AUGUSTA, Maine — Gov. Janet Mills aligned with business groups on Thursday to urge fellow Democrats to rein in a paid family and medical leave plan in a move that could nudge progressives toward sending the issue to a referendum next year.
While Mills has held meetings in recent weeks with industry groups opposed to the push and the two Democrats leading it, she did not lay out her specific objections to the measure publicly until a legislative hearing on the bill on Thursday.
Legislative Democrats almost universally support paid leave, while nearly all Republicans oppose it. This makes Mills the key figure in any legislative solution. But a coalition of progressive groups can put their version on the ballot if they do not like that product, something that Mills wanted to avoid but seemed to be a likely path this week.
“I would prefer a legislative solution, but I think that we will make the decisions that we have to make to ensure that we have a program that is universal,” Destie Hohman Sprague, the executive director of the Maine Women’s Lobby, a liberal group backing the referendum push, said after Mills laid out her changes.
The measure being heard on Thursday, from Assistant Senate Majority Leader Mattie Daughtry, D-Brunswick, and Assistant House Majority Leader Kristen Cloutier, D-Lewiston, would make Maine the 13th state to adopt some form of paid leave program.
Almost all are funded through a payroll tax capped at 1 percent of wages under that plan. It would be split evenly between employers and workers, except that companies with fewer than 15 employees would be exempt from their portion. Workers would be eligible for up to 12 weeks of leave per year, with payments capped at the state’s average weekly wage.
Certain parts of the Daughtry-Cloutier plan were slight concessions to businesses relative to a different plan from a state commission, including their stripping of job protections for workers who take leave at firms with fewer than 15 workers.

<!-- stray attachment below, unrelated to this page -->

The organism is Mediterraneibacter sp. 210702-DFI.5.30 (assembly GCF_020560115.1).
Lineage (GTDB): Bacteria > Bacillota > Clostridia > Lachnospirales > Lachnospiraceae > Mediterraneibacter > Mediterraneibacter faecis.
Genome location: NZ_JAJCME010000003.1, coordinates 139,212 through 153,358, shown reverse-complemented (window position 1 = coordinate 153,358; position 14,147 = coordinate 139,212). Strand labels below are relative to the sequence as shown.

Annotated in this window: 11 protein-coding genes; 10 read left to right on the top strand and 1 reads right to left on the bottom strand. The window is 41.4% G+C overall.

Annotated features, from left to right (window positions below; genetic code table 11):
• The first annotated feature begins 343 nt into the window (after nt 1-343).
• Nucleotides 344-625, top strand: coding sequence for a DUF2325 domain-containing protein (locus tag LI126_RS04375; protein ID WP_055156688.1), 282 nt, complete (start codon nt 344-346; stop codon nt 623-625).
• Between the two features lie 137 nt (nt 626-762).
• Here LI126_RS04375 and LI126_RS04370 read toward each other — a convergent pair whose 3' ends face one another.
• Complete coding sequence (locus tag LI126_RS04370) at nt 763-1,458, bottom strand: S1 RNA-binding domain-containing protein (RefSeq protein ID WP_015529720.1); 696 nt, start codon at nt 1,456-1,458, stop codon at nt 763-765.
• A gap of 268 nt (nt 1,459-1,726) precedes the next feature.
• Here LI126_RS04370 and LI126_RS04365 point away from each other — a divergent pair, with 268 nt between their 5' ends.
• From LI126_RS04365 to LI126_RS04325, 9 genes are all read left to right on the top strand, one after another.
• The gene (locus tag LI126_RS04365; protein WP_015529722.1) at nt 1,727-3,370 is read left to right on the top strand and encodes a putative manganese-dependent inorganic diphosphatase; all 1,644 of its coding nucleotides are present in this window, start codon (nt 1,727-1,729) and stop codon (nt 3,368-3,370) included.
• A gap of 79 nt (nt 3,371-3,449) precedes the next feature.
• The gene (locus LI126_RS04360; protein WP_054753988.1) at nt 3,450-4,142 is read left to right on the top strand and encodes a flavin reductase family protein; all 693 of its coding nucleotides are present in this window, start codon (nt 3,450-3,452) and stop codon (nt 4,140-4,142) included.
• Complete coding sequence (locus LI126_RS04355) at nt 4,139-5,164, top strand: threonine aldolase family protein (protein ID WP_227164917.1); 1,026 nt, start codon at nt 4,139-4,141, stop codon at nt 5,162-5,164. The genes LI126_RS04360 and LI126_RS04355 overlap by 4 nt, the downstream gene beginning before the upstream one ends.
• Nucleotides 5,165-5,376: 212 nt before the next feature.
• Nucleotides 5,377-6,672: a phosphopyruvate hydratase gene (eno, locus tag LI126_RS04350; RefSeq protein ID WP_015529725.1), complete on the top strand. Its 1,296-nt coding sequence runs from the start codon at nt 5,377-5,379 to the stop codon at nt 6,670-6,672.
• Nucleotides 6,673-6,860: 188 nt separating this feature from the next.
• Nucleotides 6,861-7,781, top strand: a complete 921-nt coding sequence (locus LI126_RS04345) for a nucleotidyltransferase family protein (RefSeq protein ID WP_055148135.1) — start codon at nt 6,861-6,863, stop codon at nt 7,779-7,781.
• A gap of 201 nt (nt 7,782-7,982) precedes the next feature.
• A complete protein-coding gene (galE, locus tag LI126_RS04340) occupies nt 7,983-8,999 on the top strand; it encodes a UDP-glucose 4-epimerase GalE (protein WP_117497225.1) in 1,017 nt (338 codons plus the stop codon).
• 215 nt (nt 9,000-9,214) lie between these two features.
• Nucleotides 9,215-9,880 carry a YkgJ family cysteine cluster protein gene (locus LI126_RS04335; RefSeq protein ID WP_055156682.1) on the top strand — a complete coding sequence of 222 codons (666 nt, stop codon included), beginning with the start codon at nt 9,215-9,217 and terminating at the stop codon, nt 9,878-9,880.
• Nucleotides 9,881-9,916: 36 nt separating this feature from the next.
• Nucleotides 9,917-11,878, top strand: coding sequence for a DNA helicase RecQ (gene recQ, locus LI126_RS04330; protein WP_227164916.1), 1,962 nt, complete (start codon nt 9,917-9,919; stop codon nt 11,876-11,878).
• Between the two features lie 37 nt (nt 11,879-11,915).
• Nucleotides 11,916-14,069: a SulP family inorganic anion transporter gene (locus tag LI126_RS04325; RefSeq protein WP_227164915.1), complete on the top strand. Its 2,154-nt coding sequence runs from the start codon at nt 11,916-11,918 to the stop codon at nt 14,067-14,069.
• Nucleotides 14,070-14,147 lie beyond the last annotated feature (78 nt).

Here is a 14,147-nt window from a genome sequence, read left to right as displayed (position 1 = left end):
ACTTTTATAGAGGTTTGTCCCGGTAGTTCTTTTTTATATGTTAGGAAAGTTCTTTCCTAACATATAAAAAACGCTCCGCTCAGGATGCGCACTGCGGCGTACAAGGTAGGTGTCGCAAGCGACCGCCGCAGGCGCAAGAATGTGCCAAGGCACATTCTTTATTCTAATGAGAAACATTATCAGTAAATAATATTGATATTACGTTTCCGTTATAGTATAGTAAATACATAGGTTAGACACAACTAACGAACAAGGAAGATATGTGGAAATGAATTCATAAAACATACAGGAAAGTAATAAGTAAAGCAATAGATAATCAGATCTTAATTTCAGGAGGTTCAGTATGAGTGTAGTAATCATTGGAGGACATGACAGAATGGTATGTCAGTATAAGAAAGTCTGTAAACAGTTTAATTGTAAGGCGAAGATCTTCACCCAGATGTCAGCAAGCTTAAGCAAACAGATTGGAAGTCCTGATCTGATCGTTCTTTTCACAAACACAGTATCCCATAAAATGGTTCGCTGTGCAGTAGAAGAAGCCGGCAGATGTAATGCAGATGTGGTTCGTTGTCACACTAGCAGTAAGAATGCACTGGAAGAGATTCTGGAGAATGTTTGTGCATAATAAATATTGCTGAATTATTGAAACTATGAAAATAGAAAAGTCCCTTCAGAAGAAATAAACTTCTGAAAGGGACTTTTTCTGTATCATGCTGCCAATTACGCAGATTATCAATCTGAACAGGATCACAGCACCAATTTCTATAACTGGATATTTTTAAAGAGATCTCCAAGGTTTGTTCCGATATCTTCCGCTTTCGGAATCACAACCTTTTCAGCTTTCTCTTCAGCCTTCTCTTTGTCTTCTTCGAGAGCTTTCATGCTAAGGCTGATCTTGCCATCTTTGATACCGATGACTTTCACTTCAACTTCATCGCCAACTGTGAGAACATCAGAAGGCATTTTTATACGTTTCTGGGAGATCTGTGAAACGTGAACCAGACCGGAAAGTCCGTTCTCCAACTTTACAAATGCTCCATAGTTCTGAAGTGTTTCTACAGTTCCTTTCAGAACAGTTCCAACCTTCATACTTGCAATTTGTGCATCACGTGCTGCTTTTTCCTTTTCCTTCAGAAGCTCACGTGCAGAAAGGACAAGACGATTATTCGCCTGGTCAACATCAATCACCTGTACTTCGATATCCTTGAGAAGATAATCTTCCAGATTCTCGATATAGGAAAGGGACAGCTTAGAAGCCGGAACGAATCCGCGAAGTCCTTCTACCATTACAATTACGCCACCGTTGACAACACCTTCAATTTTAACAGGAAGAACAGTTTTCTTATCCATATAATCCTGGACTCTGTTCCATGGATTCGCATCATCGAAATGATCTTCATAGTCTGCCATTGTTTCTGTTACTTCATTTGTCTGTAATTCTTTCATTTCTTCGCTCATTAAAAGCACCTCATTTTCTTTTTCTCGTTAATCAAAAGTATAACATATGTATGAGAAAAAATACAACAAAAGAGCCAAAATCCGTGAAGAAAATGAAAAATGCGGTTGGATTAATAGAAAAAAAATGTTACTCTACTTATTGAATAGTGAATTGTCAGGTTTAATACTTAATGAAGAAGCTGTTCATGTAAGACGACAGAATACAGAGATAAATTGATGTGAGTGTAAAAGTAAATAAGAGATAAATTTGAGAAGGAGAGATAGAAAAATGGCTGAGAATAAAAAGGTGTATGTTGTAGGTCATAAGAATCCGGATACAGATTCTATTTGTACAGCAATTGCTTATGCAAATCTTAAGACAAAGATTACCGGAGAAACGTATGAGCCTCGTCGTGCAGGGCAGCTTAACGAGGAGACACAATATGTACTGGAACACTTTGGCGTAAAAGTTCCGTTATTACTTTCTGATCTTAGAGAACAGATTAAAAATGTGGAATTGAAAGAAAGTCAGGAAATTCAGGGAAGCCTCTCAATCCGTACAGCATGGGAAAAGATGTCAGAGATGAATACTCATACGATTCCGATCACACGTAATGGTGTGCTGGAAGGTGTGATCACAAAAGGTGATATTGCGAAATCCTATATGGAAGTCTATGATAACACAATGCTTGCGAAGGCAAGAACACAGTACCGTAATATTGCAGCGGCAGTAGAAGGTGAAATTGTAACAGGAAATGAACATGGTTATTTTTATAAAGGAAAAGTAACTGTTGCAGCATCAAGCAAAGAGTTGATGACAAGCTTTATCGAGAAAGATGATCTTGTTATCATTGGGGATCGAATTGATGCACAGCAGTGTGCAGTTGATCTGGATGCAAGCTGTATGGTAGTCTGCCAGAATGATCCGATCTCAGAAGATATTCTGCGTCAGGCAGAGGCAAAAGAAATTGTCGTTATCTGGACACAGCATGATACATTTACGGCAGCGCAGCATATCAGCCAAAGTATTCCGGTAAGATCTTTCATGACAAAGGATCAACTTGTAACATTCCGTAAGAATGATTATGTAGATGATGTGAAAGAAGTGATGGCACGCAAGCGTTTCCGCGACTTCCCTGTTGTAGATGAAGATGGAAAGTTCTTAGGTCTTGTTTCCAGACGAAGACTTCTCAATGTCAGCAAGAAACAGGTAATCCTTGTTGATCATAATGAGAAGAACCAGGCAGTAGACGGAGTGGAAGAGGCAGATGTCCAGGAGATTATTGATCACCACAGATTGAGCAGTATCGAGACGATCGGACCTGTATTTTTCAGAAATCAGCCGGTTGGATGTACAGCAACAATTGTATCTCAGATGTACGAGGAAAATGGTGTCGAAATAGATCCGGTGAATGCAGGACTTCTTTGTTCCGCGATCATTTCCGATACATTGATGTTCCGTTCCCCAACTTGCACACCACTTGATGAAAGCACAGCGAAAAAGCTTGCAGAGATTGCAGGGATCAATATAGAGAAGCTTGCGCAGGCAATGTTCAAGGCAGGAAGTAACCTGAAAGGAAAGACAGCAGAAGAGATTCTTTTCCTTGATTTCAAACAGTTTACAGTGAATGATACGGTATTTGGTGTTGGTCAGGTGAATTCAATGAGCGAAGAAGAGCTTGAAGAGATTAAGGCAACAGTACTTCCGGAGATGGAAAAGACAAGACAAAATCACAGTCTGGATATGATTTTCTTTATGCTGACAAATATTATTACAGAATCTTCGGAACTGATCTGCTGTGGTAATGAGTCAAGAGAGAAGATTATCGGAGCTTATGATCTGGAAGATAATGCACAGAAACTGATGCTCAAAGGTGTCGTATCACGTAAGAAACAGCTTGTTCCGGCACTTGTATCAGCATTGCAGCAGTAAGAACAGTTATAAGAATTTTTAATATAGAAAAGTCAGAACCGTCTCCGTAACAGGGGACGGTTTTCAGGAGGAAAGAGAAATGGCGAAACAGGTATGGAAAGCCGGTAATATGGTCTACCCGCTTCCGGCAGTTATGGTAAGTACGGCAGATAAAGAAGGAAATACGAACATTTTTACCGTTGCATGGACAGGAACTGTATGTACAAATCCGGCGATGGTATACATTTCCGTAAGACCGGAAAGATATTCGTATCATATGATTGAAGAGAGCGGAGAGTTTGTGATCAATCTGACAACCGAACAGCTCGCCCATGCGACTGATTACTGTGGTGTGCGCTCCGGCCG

However, businesses lined up to assail other parts of the measure on Thursday. Mills outlined a long list of concerns in testimony from Elise Baldacci, her deputy chief of staff, in testimony. Among them was a desire to consider lower wage replacement down to as little as 66 percent, as well as a hardship exemption Mills deems “too complex to implement” and other changes.
Such a low wage cap would likely be a dealbreaker for progressives whose referendum would result in “a payroll tax implemented through a blunt policy” that would not be responsive to Mainers and businesses, Baldacci argued. She urged lawmakers to arrive at a solution in the State House, even if it takes until 2024.
“The governor believes that when it comes to complicated public policies like this one there is always middle ground,” she said.
That progressive ballot initiative loomed over the hearing, with one volunteer who collected signatures for the progressive Maine People’s Alliance saying they heard “powerful stories” about the need for paid leave in an aging state.
A University of New Hampshire poll of Maine earlier this year found majority support for paid leave, although the question did not address funding. Supporters have cited that polling as one reason lawmakers should move on the issue, but business groups also looked ready to have that fight, saying they tried to engage with lawmakers but found little common ground.
“Without significant modifications to the legislation before you, Maine’s workforce and economy will suffer,” Quincy Hentzel, the CEO of the Portland Regional Chamber of Commerce, said in written testimony on Thursday.